If you think this country is in impossible turmoil today with a president at war with his own Justice Department and FBI over Russian meddling in our affairs, just look back to where we were a half-century ago.
Then, another president, Lyndon Johnson, had already been driven to the political sidelines in his own party by a crippling war in Vietnam. There were street protests across the land because of it. The Democrats were torn apart by a struggle for new leadership among Vice President Hubert Humphrey and Senators Eugene McCarthy and Robert F. Kennedy. And the country was still reeling from the assassination of civil rights leader Martin Luther King Jr.
There was more tragedy to come a few nights later at the Ambassador Hotel in Los Angeles, where Kennedy would make a victory speech upon winning the California Democratic primary over McCarthy, and then die at the hands of a young Palestinian refugee in the hotel kitchen.
What followed was a raucous Democratic National Convention in Chicago that gave Humphrey a joyless nomination amid what was dubbed "a police riot" to cope with violence in the streets. The party of Jefferson, Jackson and FDR could not recover, delivering the presidency to Republican Richard Nixon. Eventually came the scandal of Watergate that deposed him too.
The Republican Party of the day contained a core of unity and respectability, composed of a moderate establishment of seasoned politicians who prevailed on Nixon to resign rather than face certain impeachment. It elevated one of its own, the mild and likeable Vice President Gerald Ford, to the Oval Office.
Today, by contrast, there is no comparable GOP middle-road establishment in Congress willing or able to take on Donald Trump, who has replaced the Grand Old Party with the Party of Trump. So far, only a few Republicans, such as Gov. John Kasich of Ohio, one of the 15 also-rans in the 2016 Republican primaries, have stood up to him.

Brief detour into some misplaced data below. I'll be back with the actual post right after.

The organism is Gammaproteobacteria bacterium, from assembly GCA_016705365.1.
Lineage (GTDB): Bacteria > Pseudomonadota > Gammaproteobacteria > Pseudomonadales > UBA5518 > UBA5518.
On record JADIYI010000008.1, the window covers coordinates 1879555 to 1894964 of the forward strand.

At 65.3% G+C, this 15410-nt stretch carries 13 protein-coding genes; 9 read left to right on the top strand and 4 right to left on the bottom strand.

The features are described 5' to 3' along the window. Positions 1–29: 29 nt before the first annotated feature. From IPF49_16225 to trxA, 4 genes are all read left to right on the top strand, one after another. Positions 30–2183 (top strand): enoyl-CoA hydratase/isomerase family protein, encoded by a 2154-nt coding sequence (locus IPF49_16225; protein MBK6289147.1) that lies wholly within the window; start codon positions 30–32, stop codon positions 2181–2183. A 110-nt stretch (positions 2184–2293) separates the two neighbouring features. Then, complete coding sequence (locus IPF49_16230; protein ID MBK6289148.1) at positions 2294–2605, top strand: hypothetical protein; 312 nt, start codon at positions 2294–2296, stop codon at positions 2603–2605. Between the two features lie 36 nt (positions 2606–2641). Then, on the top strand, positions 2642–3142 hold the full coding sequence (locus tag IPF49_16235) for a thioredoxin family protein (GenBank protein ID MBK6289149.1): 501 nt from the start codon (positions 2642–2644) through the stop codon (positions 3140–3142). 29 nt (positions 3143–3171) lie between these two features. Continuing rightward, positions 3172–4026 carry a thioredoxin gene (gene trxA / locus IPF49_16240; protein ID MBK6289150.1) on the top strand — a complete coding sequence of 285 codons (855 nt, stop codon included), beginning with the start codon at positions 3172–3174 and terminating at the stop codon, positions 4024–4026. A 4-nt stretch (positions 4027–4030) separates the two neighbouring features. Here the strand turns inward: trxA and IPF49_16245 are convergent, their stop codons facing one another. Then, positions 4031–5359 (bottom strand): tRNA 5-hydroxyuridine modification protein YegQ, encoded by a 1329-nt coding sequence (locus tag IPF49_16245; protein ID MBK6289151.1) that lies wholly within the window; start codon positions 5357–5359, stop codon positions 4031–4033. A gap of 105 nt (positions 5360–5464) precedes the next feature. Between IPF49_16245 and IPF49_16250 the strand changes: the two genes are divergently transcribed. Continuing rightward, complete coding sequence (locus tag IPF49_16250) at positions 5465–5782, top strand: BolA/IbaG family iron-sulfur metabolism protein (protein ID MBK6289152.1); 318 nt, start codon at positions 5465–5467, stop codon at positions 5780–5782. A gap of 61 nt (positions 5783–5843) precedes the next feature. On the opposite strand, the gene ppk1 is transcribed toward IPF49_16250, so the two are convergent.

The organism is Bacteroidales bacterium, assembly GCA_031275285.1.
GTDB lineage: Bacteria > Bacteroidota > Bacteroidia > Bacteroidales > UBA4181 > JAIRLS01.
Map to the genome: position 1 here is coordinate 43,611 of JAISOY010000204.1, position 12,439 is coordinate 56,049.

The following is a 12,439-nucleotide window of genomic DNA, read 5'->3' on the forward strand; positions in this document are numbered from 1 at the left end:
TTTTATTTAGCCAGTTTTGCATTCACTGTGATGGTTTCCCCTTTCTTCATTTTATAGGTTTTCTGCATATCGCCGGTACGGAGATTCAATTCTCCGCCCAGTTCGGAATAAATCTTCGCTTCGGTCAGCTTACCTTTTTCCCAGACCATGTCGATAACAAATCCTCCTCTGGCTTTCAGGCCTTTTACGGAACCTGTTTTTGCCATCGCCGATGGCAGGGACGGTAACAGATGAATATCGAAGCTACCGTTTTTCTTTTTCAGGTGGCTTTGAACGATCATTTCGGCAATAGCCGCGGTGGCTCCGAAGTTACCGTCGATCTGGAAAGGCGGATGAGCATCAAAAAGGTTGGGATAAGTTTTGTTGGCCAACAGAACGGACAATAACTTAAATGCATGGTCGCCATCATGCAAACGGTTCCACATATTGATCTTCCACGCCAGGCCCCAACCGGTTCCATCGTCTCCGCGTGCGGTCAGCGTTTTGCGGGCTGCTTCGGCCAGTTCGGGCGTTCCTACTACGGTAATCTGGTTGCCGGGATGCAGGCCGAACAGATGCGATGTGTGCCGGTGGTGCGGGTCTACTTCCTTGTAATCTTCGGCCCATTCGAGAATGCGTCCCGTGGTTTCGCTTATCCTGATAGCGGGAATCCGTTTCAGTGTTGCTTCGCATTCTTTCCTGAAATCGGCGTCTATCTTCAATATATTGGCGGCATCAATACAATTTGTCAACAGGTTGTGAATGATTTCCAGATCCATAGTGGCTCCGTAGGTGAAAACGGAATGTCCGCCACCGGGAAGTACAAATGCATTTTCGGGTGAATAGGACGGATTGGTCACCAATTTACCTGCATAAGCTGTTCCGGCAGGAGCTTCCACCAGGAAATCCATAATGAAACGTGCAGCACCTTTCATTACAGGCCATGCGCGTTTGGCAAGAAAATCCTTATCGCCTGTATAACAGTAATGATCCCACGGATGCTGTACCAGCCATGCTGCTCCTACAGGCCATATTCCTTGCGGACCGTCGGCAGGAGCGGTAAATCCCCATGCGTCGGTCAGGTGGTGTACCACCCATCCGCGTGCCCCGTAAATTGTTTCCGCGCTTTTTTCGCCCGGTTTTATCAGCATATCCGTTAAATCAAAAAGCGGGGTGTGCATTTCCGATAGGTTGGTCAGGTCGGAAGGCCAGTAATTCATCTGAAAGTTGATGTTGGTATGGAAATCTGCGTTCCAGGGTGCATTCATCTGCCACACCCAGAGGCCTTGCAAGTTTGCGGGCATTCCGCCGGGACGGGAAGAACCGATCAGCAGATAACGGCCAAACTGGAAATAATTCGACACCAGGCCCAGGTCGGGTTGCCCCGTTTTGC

Mr. Kasich said on cable television on Thursday that while he would not make any personal attacks on Mr. Trump, he deplored his diminution of decency in the current discourse of politics, and particularly the absence of bipartisanship on Capitol Hill in the Trump era.
Harkening back to his 18 years as an Ohio congressman, he called on his former Republican congressional collagues to "get a grip" on the old collegial spirit that he said guided relationships across the political aisle in his days there.
Meanwhile, for all the public despair over the dysfunction in Washington, the only major marches here have been those by young students calling for more gun control and the #MeToo movement's pushback against male sexual harassment in the workplace.
For all the news-media focus on the Mueller investigation and Mr. Trump's outrageous attacks on the Justice Department and FBI, it hasn't caught on yet. One usual Trump ally, House Oversight Committee Chairman Trey Gowdy of South Carolina, who sat in on the recent White House briefing on the status of the Mueller investigation, has said he heard of no evidence to justify Mr. Trump's contention of FBI malfeasance against him.
Regarding the concern over the state of our politics today, it is no worse than it was 50 years ago, when it seemed then that the wheels were coming off our democratic process and public civility. Despite the current furor, we're still looking to the next congressional elections in November to determine our national course ahead. Our fate remains in our own hands, if our politicians in both parties can only, as John Kasich says, "get a grip."
Although he shies away from talk of a second try of his own for the next Republican presidential nomination in 2020, he gives off all the sparks of it, whether or not Trump is still around to contest for the second term he boasts is his for the taking.
Jules Witcover is a syndicated columnist and former long-time writer for The Baltimore Sun. His latest book is "The American Vice Presidency: From Irrelevance to Power" (Smithsonian Books). His email is firstname.lastname@example.org.